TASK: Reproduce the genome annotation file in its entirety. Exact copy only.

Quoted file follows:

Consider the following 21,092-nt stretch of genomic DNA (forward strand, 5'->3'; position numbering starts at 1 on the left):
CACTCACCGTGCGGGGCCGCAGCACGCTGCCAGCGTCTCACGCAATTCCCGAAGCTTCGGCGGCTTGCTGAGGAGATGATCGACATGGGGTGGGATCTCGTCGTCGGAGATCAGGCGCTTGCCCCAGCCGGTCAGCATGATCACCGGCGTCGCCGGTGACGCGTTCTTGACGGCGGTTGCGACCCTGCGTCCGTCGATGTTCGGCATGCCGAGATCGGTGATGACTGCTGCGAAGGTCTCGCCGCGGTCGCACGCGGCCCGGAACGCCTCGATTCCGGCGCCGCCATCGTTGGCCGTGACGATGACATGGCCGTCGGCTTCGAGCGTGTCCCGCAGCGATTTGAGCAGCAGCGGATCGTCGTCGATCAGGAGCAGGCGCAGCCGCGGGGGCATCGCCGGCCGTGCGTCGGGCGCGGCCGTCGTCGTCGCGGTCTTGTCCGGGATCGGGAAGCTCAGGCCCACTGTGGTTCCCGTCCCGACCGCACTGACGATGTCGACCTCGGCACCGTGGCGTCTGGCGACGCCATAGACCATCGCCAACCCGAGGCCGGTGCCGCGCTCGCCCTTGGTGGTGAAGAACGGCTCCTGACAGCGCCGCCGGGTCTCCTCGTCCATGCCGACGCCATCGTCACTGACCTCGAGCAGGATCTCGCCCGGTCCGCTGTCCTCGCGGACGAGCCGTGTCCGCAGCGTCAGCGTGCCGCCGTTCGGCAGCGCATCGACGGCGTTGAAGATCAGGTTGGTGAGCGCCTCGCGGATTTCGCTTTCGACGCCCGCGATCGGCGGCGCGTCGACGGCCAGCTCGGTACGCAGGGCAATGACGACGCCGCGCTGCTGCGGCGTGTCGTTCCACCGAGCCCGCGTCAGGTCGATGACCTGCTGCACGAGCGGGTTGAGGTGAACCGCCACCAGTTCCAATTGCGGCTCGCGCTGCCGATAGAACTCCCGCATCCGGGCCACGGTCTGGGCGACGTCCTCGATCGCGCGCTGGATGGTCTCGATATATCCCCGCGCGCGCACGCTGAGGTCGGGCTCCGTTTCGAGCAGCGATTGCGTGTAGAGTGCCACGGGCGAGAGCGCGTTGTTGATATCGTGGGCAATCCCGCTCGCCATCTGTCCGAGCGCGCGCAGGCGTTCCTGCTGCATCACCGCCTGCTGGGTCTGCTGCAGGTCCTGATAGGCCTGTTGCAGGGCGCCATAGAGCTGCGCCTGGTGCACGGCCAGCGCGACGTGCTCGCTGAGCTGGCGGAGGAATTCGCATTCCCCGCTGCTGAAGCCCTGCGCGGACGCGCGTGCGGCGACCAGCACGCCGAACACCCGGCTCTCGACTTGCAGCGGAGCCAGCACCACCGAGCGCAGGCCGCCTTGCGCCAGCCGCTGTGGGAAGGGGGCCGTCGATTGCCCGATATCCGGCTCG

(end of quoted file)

Consider the following 21,092-nt stretch of genomic DNA (forward strand, 5'->3'; position numbering starts at 1 on the left):
CACTCACCGTGCGGGGCCGCAGCACGCTGCCAGCGTCTCACGCAATTCCCGAAGCTTCGGCGGCTTGCTGAGGAGATGATCGACATGGGGTGGGATCTCGTCGTCGGAGATCAGGCGCTTGCCCCAGCCGGTCAGCATGATCACCGGCGTCGCCGGTGACGCGTTCTTGACGGCGGTTGCGACCCTGCGTCCGTCGATGTTCGGCATGCCGAGATCGGTGATGACTGCTGCGAAGGTCTCGCCGCGGTCGCACGCGGCCCGGAACGCCTCGATTCCGGCGCCGCCATCGTTGGCCGTGACGATGACATGGCCGTCGGCTTCGAGCGTGTCCCGCAGCGATTTGAGCAGCAGCGGATCGTCGTCGATCAGGAGCAGGCGCAGCCGCGGGGGCATCGCCGGCCGTGCGTCGGGCGCGGCCGTCGTCGTCGCGGTCTTGTCCGGGATCGGGAAGCTCAGGCCCACTGTGGTTCCCGTCCCGACCGCACTGACGATGTCGACCTCGGCACCGTGGCGTCTGGCGACGCCATAGACCATCGCCAACCCGAGGCCGGTGCCGCGCTCGCCCTTGGTGGTGAAGAACGGCTCCTGACAGCGCCGCCGGGTCTCCTCGTCCATGCCGACGCCATCGTCACTGACCTCGAGCAGGATCTCGCCCGGTCCGCTGTCCTCGCGGACGAGCCGTGTCCGCAGCGTCAGCGTGCCGCCGTTCGGCAGCGCATCGACGGCGTTGAAGATCAGGTTGGTGAGCGCCTCGCGGATTTCGCTTTCGACGCCCGCGATCGGCGGCGCGTCGACGGCCAGCTCGGTACGCAGGGCAATGACGACGCCGCGCTGCTGCGGCGTGTCGTTCCACCGAGCCCGCGTCAGGTCGATGACCTGCTGCACGAGCGGGTTGAGGTGAACCGCCACCAGTTCCAATTGCGGCTCGCGCTGCCGATAGAACTCCCGCATCCGGGCCACGGTCTGGGCGACGTCCTCGATCGCGCGCTGGATGGTCTCGATATATCCCCGCGCGCGCACGCTGAGGTCGGGCTCCGTTTCGAGCAGCGATTGCGTGTAGAGTGCCACGGGCGAGAGCGCGTTGTTGATATCGTGGGCAATCCCGCTCGCCATCTGTCCGAGCGCGCGCAGGCGTTCCTGCTGCATCACCGCCTGCTGGGTCTGCTGCAGGTCCTGATAGGCCTGTTGCAGGGCGCCATAGAGCTGCGCCTGGTGCACGGCCAGCGCGACGTGCTCGCTGAGCTGGCGGAGGAATTCGCATTCCCCGCTGCTGAAGCCCTGCGCGGACGCGCGTGCGGCGACCAGCACGCCGAACACCCGGCTCTCGACTTGCAGCGGAGCCAGCACCACCGAGCGCAGGCCGCCTTGCGCCAGCCGCTGTGGGAAGGGGGCCGTCGATTGCCCGATATCCGGCTCG